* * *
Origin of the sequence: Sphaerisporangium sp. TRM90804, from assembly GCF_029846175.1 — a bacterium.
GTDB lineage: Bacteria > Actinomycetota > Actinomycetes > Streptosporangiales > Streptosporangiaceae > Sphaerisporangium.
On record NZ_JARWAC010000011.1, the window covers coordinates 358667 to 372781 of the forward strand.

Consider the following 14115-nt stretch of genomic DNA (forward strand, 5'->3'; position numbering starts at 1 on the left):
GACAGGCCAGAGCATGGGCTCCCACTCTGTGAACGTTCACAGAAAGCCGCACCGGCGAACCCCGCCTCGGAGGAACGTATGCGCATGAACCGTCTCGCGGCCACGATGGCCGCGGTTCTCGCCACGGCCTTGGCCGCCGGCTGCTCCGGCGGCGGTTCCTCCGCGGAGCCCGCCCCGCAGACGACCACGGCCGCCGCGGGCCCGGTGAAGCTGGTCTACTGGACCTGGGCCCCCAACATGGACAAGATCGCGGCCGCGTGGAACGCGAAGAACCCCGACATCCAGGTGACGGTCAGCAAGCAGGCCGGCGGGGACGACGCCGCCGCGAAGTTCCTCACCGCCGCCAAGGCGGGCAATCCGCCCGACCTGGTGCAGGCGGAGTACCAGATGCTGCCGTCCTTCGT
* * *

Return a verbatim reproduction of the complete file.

Origin of the sequence: Sphaerisporangium sp. TRM90804, from assembly GCF_029846175.1 — a bacterium.
GTDB lineage: Bacteria > Actinomycetota > Actinomycetes > Streptosporangiales > Streptosporangiaceae > Sphaerisporangium.
On record NZ_JARWAC010000011.1, the window covers coordinates 358667 to 372781 of the forward strand.

Consider the following 14115-nt stretch of genomic DNA (forward strand, 5'->3'; position numbering starts at 1 on the left):
GACAGGCCAGAGCATGGGCTCCCACTCTGTGAACGTTCACAGAAAGCCGCACCGGCGAACCCCGCCTCGGAGGAACGTATGCGCATGAACCGTCTCGCGGCCACGATGGCCGCGGTTCTCGCCACGGCCTTGGCCGCCGGCTGCTCCGGCGGCGGTTCCTCCGCGGAGCCCGCCCCGCAGACGACCACGGCCGCCGCGGGCCCGGTGAAGCTGGTCTACTGGACCTGGGCCCCCAACATGGACAAGATCGCGGCCGCGTGGAACGCGAAGAACCCCGACATCCAGGTGACGGTCAGCAAGCAGGCCGGCGGGGACGACGCCGCCGCGAAGTTCCTCACCGCCGCCAAGGCGGGCAATCCGCCCGACCTGGTGCAGGCGGAGTACCAGATGCTGCCGTCCTTCGT